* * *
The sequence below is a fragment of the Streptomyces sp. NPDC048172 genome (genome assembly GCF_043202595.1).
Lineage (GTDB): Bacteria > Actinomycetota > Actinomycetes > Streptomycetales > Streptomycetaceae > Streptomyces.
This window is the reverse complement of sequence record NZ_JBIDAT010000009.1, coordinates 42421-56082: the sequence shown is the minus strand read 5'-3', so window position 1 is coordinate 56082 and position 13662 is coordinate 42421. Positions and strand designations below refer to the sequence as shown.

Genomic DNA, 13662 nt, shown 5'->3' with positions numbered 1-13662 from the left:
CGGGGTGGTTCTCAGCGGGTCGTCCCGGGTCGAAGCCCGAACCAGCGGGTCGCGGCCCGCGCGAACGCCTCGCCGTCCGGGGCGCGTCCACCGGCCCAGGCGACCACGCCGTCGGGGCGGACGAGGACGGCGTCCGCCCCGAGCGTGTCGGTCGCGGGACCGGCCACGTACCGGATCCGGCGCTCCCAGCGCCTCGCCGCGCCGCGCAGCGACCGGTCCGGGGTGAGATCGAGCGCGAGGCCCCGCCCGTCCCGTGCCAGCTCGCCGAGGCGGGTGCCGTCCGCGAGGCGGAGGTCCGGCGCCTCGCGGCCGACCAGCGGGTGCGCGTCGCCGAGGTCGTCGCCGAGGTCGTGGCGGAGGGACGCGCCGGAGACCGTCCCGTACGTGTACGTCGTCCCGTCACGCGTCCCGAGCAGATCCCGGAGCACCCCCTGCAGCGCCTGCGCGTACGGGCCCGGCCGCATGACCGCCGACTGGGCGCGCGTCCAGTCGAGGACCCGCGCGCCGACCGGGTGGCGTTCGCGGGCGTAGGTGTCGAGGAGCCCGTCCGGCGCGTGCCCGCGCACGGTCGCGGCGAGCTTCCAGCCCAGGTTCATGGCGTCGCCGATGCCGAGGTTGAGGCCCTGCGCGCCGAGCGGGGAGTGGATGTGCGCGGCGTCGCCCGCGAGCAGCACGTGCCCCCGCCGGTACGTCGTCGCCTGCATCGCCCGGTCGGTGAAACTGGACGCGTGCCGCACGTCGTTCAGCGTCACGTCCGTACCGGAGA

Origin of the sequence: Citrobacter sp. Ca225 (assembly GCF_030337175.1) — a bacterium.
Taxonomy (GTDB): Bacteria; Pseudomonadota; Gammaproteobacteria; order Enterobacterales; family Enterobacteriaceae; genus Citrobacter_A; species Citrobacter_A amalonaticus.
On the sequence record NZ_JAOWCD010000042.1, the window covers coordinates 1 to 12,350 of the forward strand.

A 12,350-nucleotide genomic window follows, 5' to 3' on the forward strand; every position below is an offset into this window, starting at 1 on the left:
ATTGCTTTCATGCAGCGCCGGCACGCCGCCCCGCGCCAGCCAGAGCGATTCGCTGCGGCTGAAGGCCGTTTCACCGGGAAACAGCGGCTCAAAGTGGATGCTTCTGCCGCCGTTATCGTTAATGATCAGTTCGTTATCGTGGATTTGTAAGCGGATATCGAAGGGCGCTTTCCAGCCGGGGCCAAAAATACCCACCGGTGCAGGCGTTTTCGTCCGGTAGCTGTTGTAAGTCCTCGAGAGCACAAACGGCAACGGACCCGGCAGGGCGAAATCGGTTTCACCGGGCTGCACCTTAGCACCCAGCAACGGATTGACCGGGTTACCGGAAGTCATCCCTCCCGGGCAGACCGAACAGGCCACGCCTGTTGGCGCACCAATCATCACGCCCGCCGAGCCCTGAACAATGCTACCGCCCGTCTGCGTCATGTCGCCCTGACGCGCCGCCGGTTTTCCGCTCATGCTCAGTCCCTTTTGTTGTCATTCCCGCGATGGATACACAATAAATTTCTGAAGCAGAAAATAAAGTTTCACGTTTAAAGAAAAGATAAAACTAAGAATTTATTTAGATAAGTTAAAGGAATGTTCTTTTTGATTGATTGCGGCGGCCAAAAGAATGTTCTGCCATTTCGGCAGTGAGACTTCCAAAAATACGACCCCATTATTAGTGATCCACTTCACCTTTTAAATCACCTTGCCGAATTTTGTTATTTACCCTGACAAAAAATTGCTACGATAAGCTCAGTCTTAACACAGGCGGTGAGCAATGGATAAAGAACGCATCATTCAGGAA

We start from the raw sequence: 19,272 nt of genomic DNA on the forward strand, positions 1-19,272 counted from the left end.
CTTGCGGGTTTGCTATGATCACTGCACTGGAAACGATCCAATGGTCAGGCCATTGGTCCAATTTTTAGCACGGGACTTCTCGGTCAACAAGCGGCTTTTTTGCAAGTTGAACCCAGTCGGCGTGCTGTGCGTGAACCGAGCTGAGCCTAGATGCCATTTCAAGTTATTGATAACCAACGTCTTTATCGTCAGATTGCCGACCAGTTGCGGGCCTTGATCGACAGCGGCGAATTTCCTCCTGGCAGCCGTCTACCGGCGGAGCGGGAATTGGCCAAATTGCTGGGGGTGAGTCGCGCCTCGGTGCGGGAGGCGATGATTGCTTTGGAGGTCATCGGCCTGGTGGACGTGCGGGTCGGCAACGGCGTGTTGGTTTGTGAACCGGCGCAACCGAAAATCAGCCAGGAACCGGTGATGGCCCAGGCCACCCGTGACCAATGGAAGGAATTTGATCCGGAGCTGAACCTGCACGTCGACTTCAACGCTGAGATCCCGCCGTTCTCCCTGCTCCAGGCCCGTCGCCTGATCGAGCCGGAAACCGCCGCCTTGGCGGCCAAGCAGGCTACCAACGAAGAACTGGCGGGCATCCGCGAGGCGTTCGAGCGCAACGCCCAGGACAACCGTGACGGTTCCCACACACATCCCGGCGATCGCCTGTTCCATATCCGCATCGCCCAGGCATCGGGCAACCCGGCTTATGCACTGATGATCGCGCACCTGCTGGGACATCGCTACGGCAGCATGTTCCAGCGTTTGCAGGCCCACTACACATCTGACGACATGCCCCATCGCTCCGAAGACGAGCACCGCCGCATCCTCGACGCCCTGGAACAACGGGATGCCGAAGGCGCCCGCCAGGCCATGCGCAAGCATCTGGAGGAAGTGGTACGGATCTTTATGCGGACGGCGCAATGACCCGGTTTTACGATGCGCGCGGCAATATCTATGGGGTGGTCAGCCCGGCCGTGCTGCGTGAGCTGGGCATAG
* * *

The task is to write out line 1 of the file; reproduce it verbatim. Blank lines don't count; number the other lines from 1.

The sequence below is a fragment of the Streptomyces sp. NPDC048172 genome (genome assembly GCF_043202595.1).